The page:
The Supreme Court on Friday asked private hospitals whether they are ready to provide treatment to COVID-19 infected patients at the charges prescribed under the government's Ayushman Bharat Scheme.
The 'Ayushman Bharat – Pradhan Mantri Jan Arogya Yojana' is aimed at providing health cover to poor and vulnerable persons in the country.
A bench headed by Chief Justice S A Bobde observed that the apex court is not asking all the private hospitals to treat certain number of COVID-19 patients for free.
The bench, also comprising Justices A S Bopanna and Hrishikesh Roy, said it is asking only those private hospitals, which have been given land at concessional rates by the government, to treat certain number of coronavirus infected patients for free.
"I just want to know if hospitals are ready to charge at Ayushman rates," the CJI observed during the hearing which was conducted through video-conferencing.
Solicitor General Tushar Mehta, appearing for the Centre, told the bench that government is doing its best for the lowest strata of society, and people who cannot afford treatment are covered under the Ayushman Bharat scheme.
The top court, which posted the matter for two weeks from now, was hearing a plea which has sought a direction for regulating the cost of treatment of COVID-19 at private hospitals across the country.
During the arguments, the bench observed that there is an earlier judgment which said that hospitals, which have been given land on concessional rates, should treat certain number of patients for free.
"Why cannot these hospitals treat a certain number of patients for free", the bench observed, adding, "Please ensure they do some service".
Senior advocate Harish Salve, appearing for a healthcare federation which has filed intervention application in the matter, said that hospitals which have received land on concessional rates are already complying with the requirements.
Senior advocate Mukul Rohatgi, who appeared for an association of hospitals which has also sought to intervene in the matter, said that they are already complying with all the directions passed in the verdict, which was referred by the bench.
Advocate Sachin Jain, who has filed the petition, told the bench that rates prescribed under the Ayushmann Bharat scheme should be made applicable to the hospitals.
"The Union of India should stand with the citizens and not with corporate hospitals," Jain said.
"Is it your case that no hospital should make profit during this period?," the bench asked the petitioner.
Jain told the bench that he can show how Ayushmann Bharat scheme has been decided keeping in view the profitability of hospitals.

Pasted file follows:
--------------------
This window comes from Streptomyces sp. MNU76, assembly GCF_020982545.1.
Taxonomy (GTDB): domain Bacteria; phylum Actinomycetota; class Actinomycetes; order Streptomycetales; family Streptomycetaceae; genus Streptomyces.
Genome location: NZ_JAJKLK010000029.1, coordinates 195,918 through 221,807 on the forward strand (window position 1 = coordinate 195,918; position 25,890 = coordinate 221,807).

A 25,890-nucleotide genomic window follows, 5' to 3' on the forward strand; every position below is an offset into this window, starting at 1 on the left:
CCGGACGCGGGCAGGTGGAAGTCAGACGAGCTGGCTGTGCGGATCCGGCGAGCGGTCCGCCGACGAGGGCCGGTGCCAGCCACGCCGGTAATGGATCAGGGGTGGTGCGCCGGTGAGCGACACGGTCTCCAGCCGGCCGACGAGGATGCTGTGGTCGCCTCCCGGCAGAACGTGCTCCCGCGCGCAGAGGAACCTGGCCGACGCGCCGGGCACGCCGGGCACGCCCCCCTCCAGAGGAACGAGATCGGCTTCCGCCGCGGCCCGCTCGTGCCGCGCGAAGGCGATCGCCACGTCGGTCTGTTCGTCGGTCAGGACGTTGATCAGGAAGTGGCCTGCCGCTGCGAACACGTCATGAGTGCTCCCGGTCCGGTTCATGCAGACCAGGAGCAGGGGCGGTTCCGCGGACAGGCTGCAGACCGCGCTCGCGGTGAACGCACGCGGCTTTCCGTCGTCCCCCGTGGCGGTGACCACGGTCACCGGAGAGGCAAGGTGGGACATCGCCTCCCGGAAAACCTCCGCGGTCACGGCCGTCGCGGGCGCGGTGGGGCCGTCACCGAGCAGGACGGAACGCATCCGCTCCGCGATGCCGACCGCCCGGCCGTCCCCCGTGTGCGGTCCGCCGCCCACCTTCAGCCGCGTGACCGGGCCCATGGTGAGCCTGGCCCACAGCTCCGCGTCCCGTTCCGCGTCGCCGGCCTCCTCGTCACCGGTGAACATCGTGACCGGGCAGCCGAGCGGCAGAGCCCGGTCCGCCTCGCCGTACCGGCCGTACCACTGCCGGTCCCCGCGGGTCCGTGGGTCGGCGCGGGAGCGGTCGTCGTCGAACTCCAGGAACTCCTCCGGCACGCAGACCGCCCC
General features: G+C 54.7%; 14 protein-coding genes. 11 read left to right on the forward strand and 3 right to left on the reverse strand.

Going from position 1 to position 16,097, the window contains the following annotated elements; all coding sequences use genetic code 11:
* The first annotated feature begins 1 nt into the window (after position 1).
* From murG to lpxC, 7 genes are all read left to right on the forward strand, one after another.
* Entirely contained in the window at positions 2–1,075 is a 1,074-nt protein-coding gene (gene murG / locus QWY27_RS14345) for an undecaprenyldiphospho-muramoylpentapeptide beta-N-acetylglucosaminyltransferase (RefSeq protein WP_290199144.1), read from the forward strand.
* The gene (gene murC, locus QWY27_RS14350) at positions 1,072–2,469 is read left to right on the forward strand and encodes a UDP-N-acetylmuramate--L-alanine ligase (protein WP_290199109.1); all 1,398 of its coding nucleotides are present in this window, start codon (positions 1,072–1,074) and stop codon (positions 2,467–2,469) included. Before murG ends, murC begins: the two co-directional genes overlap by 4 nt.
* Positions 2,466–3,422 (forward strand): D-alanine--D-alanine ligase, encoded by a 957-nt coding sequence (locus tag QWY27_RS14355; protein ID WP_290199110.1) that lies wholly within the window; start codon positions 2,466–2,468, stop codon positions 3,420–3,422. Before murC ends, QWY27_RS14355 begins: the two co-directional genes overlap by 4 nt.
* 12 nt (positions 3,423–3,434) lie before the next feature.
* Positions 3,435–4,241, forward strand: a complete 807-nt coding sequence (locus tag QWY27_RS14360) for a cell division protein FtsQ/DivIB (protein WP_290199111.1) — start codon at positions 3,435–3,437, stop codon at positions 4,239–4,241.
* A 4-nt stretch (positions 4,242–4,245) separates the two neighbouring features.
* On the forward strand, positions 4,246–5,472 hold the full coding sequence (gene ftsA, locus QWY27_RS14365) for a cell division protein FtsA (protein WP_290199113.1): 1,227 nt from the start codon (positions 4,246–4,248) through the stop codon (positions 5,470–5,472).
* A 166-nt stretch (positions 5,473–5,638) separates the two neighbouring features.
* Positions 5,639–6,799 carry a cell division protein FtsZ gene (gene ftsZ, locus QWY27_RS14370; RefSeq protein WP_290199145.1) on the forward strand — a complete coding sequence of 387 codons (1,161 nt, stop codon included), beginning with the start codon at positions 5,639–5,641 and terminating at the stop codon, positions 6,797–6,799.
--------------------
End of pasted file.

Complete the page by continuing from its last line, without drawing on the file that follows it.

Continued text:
Salve told the bench that Ayushman Bharat is a heavily discounted scheme and revenue of private hospitals has already gone down by around 60 per cent as footfall has decreased during the period of COVID-19.
Rohatgi argued that no hospital is making any profit during this period.
"That is alright. You are making a sacrifice for a good cause," the bench observed.
The advocates appearing for the hospital bodies said they would file their responses on the plea and also on issue raised in the matter.
Meanwhile, the Centre has filed an affidavit in the matter and said that there is no provision under the Clinical Establishments (Registration and Regulation) Act, 2010 "whereby it is mandated that the private hospitals running on the public land shall treat COVID-19 patients on free basis".
"It is again reiterated that such policies may only be defined and implemented by the respective state governments," it said.
The Centre further said that at present, private hospitals including charitable institutions are governed by the provisions of Clinical Establishments Act 2010.
"It is submitted that apart from the said Act there is no separate provision or any other statutory provision which gives power to the Union of India to pass directions of the nature sought in the present petition to the charitable Institutions," it said.
The affidavit said, "It is therefore submitted that the Central Government, within its statutory powers or powers of delegated legislation, cannot make this particular bifurcation for the lack of a requisite statutory framework for the said classification".
It said that entire health infrastructure has been brought to most appropriate use for treatment of COVID-19 in the country and the Centre has taken several measures to strengthen public health facilities where medical care is provided free of cost to all patients.
"The care cost in the private sector is not regulated by the Central Government," the affidavit said.
The top court had on May 27 asked the Centre to identify private hospitals where COVID-19 infected patients could get treatment for free or at a nominal cost.